Some schools don't enable recommender access to their systems until the student completes all other parts of the application. Because some schools ask recommenders to weigh in on questions specific to that school, it is important for you to reveal the recommender forms to your recommenders as early as you can.
Overall, I would suggest that in early October you talk to one or two faculty members about your educational goals and do a "solid draft" version of every part of one school's application (maybe two). At that point you'll have a sufficient understanding of the overall workload to plan intelligently.
If you took a class from me, and need written certification that you demonstrated proficiency with a particular skill set, I am generally willing to help. However, there are two issues you should consider before requesting a letter from me.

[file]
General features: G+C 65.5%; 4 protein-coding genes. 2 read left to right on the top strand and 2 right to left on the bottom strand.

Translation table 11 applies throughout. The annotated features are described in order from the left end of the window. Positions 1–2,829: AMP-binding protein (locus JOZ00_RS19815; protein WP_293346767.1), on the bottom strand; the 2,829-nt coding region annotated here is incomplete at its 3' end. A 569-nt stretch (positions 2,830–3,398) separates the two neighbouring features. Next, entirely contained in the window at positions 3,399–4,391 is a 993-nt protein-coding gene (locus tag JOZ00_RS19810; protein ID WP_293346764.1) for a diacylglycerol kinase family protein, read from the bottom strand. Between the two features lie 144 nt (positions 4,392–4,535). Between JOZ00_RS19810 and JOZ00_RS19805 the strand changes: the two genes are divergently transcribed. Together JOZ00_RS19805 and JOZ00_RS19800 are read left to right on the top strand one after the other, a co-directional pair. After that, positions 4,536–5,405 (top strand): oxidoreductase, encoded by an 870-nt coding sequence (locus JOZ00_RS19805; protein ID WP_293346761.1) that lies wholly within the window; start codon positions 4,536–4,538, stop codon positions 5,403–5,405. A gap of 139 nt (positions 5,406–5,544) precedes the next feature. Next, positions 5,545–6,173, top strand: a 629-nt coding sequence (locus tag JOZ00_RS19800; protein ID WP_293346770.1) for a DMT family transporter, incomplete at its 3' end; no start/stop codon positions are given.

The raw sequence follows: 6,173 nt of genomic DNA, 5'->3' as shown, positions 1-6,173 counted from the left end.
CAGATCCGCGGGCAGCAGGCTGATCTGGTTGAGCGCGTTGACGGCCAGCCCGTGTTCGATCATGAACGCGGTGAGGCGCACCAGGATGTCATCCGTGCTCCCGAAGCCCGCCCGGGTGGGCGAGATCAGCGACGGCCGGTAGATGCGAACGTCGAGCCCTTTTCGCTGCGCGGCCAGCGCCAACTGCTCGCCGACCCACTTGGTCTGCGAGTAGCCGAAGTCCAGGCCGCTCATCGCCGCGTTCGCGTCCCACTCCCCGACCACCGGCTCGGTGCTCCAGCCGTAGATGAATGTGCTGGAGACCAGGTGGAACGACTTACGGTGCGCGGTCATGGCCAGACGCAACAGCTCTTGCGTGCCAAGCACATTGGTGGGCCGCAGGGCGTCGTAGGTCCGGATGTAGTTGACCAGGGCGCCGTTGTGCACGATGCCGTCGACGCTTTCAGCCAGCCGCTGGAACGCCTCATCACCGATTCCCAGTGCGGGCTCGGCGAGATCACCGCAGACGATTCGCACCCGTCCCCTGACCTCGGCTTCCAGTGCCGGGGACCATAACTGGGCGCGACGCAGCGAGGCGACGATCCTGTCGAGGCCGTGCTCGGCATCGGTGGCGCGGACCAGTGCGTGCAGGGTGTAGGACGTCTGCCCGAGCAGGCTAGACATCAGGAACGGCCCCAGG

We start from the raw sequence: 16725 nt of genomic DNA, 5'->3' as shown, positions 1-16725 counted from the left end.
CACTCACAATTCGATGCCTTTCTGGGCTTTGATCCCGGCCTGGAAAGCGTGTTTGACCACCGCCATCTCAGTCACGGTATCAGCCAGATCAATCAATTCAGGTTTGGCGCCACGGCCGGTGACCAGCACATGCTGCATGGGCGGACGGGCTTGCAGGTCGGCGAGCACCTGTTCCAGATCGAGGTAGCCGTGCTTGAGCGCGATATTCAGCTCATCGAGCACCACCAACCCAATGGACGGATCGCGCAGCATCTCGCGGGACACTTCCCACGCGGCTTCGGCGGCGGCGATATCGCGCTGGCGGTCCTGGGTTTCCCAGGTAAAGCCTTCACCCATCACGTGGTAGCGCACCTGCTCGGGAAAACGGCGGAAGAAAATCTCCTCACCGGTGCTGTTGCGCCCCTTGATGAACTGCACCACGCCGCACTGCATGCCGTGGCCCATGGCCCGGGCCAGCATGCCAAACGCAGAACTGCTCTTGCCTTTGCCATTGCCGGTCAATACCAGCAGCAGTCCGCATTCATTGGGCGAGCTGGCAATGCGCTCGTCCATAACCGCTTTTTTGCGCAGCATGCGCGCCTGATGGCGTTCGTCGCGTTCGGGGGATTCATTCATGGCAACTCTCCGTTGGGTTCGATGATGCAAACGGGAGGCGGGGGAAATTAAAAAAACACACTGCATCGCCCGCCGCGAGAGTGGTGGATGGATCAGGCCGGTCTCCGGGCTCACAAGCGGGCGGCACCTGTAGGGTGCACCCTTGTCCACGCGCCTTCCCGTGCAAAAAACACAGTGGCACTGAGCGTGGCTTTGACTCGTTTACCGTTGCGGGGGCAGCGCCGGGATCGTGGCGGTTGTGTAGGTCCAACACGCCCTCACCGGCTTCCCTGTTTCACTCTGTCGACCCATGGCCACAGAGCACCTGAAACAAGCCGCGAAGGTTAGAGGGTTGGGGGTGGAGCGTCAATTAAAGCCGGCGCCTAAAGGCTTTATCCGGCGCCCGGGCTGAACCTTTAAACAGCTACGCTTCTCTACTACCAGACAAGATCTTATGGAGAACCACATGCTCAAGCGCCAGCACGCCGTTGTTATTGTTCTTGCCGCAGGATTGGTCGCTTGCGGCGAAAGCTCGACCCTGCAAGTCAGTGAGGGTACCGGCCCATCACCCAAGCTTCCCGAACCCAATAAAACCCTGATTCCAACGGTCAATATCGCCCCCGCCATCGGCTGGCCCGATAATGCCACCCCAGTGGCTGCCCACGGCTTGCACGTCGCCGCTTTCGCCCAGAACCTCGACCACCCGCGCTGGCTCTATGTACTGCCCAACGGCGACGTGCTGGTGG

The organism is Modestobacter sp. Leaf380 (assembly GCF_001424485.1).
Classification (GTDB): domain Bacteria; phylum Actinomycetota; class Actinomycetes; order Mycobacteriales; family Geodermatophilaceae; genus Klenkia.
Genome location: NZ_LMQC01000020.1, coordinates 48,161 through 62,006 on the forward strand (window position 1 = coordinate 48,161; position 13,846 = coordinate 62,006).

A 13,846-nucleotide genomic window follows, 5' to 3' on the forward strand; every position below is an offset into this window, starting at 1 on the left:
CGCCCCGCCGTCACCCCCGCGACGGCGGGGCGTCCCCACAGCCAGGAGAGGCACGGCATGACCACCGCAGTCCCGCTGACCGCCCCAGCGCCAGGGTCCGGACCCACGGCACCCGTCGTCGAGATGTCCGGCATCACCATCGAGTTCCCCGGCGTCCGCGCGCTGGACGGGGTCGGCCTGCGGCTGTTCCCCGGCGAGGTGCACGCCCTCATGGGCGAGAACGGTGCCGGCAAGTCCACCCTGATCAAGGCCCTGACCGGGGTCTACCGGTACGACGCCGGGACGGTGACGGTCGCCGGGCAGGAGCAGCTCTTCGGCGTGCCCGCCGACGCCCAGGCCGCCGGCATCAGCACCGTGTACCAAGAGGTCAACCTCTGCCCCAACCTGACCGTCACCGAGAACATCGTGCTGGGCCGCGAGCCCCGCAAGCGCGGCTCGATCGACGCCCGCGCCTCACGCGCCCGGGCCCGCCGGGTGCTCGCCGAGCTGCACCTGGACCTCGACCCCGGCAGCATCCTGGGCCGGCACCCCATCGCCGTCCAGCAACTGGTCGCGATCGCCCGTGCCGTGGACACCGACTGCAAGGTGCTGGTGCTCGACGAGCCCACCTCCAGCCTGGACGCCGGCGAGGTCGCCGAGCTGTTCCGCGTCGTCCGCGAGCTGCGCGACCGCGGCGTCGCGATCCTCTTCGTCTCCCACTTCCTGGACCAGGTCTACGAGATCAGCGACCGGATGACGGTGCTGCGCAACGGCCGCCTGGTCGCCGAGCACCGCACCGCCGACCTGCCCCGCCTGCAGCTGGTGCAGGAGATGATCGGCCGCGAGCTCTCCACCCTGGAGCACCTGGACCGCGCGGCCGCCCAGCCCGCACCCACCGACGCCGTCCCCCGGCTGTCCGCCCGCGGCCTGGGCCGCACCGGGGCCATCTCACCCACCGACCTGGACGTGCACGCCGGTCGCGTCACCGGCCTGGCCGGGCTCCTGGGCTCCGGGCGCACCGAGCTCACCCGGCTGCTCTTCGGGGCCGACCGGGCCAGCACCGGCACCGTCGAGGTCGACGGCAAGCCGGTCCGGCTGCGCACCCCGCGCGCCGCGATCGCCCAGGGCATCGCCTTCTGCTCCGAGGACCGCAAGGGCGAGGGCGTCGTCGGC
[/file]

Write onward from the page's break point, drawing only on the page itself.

Please do not ask me to certify things which are untrue or which I do not have knowledge of. For example, if you took 15-410 from me, that does not provide me with any basis for certifying that you are proficient in C++ (I honestly have no idea). It also does not provide me with any basis for certifying that you are proficient at "Linux kernel programming"--you may indeed be, and that may be due in part to things you studied in my class, but that topic was not covered in my class, so I can't sign a letter that says it was. Also, if you took a class from me, I will not sign a letter claiming that I was your advisor or research supervisor.
Please do not ask me to sign letters which contain obvious grammar or spelling errors, which misspell the name of the university you attended, etc.